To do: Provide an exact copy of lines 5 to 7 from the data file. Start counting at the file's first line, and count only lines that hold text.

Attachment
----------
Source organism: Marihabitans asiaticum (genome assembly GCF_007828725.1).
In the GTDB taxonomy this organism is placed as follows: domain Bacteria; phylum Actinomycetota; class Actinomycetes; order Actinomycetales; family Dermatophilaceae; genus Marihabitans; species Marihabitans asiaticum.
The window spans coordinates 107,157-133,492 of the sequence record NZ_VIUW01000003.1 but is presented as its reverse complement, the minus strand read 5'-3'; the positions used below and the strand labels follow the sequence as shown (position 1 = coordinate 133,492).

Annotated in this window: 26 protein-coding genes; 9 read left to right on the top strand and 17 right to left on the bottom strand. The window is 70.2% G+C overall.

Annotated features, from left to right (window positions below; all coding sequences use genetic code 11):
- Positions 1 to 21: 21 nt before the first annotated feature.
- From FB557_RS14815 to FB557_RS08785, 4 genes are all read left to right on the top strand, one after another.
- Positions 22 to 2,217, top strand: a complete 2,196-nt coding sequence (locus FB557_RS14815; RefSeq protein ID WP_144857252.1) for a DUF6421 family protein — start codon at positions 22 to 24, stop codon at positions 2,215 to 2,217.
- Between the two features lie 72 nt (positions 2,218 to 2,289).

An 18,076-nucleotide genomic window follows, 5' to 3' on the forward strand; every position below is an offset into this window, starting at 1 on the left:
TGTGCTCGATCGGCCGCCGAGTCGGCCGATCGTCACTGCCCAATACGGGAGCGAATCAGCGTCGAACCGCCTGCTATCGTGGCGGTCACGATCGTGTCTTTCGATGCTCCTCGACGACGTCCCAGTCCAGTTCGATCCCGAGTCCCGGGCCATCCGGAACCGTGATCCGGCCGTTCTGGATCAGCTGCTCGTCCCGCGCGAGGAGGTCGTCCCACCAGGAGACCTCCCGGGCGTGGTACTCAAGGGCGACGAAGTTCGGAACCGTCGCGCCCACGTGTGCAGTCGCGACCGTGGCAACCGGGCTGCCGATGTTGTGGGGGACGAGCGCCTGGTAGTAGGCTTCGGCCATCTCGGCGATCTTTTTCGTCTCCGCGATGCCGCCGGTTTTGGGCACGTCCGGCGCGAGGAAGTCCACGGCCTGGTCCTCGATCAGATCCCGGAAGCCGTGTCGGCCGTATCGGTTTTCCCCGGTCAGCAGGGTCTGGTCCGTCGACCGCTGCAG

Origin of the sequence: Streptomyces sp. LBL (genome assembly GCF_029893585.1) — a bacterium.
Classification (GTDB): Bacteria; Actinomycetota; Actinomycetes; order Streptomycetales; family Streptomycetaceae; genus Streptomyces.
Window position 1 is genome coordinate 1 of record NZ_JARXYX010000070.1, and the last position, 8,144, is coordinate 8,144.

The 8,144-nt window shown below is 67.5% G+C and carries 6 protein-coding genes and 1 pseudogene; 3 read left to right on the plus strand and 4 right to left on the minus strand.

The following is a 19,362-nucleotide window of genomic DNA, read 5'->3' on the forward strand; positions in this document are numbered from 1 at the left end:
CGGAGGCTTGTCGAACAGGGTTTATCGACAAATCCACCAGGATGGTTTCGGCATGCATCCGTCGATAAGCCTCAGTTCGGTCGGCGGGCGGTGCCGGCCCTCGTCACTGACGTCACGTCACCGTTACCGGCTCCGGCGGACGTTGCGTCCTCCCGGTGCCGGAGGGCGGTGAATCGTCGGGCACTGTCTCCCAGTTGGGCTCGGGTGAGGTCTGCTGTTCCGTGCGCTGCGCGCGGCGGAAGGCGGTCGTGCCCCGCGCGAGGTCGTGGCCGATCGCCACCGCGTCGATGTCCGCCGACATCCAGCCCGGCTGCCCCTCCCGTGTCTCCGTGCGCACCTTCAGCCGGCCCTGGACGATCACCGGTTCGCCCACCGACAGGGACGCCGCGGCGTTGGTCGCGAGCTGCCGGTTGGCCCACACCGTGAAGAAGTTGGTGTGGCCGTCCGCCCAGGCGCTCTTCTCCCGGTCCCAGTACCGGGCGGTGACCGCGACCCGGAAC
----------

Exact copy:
Annotated features, from left to right (window positions below; all coding sequences use genetic code 11):
- Positions 1 to 21: 21 nt before the first annotated feature.
- From FB557_RS14815 to FB557_RS08785, 4 genes are all read left to right on the top strand, one after another.